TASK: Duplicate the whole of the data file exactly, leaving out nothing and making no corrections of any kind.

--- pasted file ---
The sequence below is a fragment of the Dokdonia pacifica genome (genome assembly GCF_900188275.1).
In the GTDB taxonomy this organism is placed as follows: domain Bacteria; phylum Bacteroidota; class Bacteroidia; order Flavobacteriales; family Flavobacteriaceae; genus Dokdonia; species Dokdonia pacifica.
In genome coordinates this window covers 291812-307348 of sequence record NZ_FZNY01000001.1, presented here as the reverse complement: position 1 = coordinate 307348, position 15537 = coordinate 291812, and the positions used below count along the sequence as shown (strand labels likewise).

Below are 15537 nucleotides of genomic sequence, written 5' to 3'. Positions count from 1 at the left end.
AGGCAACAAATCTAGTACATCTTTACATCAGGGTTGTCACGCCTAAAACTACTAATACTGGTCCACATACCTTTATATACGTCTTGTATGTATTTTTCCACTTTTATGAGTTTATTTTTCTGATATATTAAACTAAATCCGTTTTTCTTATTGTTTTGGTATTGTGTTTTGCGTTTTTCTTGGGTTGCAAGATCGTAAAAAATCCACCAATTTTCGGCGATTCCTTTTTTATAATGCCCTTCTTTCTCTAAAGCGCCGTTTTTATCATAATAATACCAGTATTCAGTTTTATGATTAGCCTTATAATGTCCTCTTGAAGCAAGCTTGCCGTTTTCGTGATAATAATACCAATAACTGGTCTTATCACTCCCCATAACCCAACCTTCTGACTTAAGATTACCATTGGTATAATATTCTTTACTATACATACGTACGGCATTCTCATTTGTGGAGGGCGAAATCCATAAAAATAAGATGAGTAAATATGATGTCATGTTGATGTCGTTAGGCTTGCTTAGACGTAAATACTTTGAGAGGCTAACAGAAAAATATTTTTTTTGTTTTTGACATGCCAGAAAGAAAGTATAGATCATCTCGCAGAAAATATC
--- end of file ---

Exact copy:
The sequence below is a fragment of the Dokdonia pacifica genome (genome assembly GCF_900188275.1).
In the GTDB taxonomy this organism is placed as follows: domain Bacteria; phylum Bacteroidota; class Bacteroidia; order Flavobacteriales; family Flavobacteriaceae; genus Dokdonia; species Dokdonia pacifica.
In genome coordinates this window covers 291812-307348 of sequence record NZ_FZNY01000001.1, presented here as the reverse complement: position 1 = coordinate 307348, position 15537 = coordinate 291812, and the positions used below count along the sequence as shown (strand labels likewise).

Below are 15537 nucleotides of genomic sequence, written 5' to 3'. Positions count from 1 at the left end.
AGGCAACAAATCTAGTACATCTTTACATCAGGGTTGTCACGCCTAAAACTACTAATACTGGTCCACATACCTTTATATACGTCTTGTATGTATTTTTCCACTTTTATGAGTTTATTTTTCTGATATATTAAACTAAATCCGTTTTTCTTATTGTTTTGGTATTGTGTTTTGCGTTTTTCTTGGGTTGCAAGATCGTAAAAAATCCACCAATTTTCGGCGATTCCTTTTTTATAATGCCCTTCTTTCTCTAAAGCGCCGTTTTTATCATAATAATACCAGTATTCAGTTTTATGATTAGCCTTATAATGTCCTCTTGAAGCAAGCTTGCCGTTTTCGTGATAATAATACCAATAACTGGTCTTATCACTCCCCATAACCCAACCTTCTGACTTAAGATTACCATTGGTATAATATTCTTTACTATACATACGTACGGCATTCTCATTTGTGGAGGGCGAAATCCATAAAAATAAGATGAGTAAATATGATGTCATGTTGATGTCGTTAGGCTTGCTTAGACGTAAATACTTTGAGAGGCTAACAGAAAAATATTTTTTTTGTTTTTGACATGCCAGAAAGAAAGTATAGATCATCTCGCAGAAAATATC